Preventive Health Care
We believe that preventative care is the best way to maintain your pet’s health and wellbeing. We recommend having your pet examined by a veterinarian every six to twelve months, depending on their age and health status. During this exam, specific recommendations for your pet, including vaccinations, lab work, dental care, etc. will be made depending on your pet’s individual needs.
- Vaccinations – The core vaccinations recommended for every cat and dog are Rabies and “distemper”. Other vaccines may be recommended depending on risk factors and lifestyle. For example, . If your cat goes outdoors for any amount of time they should be vaccinated against Feline Leukemia virus. If your dog spends time outdoors, goes to a dog park, a groomer or a kennel or are exposed to other dogs they should be protected against Canine Influenza and Bordetella. If they drink out of ponds or puddles or there are racoons or opossum in your area, they should be vaccinated to protect against Leptospirosis. If your dog travels to New England, the mid-Atlantic, Minnesota or Wisconsin they should be protected against Lyme disease
- “Distemper” vaccines for cat’s (FVRCP) help protect against Feline Viral Rhinotracheitis, Calicivirus and Panleukopenia.
- “Distemper” vaccines for dogs (DHPP) help protect against Canine Distemper, Canine adenovirus-2 (Hepatitis), Parainfluenza and Parvovirus. These contagious and potentially deadly viruses are present in our area and it is crucial to keep your pet vaccinated to protect them.
- Lab work – Routine lab work is essential for early detection of many diseases or problems your pet may develop. Catching these problems early will often make it easier and less expensive to treat and usually result in a better outcome. In addition, performing these tests allows us to establish a healthy baseline with which to compare future lab work. Lab work that may be recommended at your pet’s exam includes a heartworm test, fecal examination, feline leukemia and FIV test, and a comprehensive CBC and chemistry profile to detect diabetes, kidney or liver disease, and several other conditions. Additional tests may be recommended depending on your pet’s specific needs.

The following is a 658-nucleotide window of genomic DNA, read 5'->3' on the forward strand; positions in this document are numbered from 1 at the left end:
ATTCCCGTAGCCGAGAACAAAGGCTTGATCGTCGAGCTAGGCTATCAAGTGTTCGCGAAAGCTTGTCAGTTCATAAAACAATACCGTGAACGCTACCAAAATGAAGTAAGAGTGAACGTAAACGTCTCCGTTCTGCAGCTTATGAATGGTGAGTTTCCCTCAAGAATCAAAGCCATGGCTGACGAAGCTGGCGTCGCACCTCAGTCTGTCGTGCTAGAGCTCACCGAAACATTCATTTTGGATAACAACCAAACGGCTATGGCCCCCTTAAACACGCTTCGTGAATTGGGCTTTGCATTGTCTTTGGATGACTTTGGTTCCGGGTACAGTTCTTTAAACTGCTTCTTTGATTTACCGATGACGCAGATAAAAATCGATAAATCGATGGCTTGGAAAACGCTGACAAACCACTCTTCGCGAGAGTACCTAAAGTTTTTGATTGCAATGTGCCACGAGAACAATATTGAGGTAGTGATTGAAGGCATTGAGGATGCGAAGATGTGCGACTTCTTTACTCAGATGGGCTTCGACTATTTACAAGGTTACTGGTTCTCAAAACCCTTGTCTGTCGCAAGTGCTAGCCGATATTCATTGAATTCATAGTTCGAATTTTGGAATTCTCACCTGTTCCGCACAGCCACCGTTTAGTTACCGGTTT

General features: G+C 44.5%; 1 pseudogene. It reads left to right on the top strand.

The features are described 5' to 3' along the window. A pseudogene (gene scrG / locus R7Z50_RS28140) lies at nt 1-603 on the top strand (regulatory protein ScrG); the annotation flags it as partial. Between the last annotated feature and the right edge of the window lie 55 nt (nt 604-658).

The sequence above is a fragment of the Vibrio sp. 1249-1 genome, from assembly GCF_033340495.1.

- Preventative Medication – In Florida, it is highly recommended that all dogs and cats be on consistent heartworm and flea prevention. Heartworms are transmitted through mosquitos and due to the lack of colder temperatures here, mosquitos and fleas remain present in our environment year-round. Fleas can result in the transmission of several diseases, including Bartonella and tapeworms, as well as cause anemia. Heartworms can lead to irreversible heart and lung damage.
We carry a selection of heartworm and flea preventatives to make sure your pet is protected. We offer effective flea, tick and heartworm products at the same price you can buy online. Purchasing these products through a veterinarian is the only way that your pet is covered under the manufacturers guarantees since products purchased through online sources have been found to be counterfeit and ineffective.
- Dental Care – Preventative dental care is an important part in maintaining your pet’s health. Each patient will receive a dental assessment during their exam and receive specific recommendations for continued dental care. This may include a dental prophy, which includes scaling and polishing the teeth, as well as a more thorough examination while your pet is under anesthesia to detect any diseased teeth. If any additional problems are found at that time, we will call you to discuss the recommended treatment plan. We also offer a variety of at-home dental care products.
- Microchip – It is reported that 1 out of 3 animals goes missing at some point in their lives. A microchip is a permanent way to identify your pet. The microchip can be inserted during a regular office visit and can help to reunite you with your pet if ever lost. For more information, please go to http://www.homeagain.com
- Spay and Neuter – Spaying and neutering is recommended for most pets for several reasons. This surgical procedure prevents your pet from being able to reproduce and helps to reduce the pet overpopulation problem that exists. In addition, there are several medical benefits, including decreased risk of mammary cancer, prevention of testicular and ovarian cancer and decreased risk of prostate problems in male dogs. It also eliminates the risk of a potential deadly uterine infection in females called pyometra. Spaying and neutering also helps to minimize many unwanted behavioral problems such as roaming, urine marking, mounting, and aggression.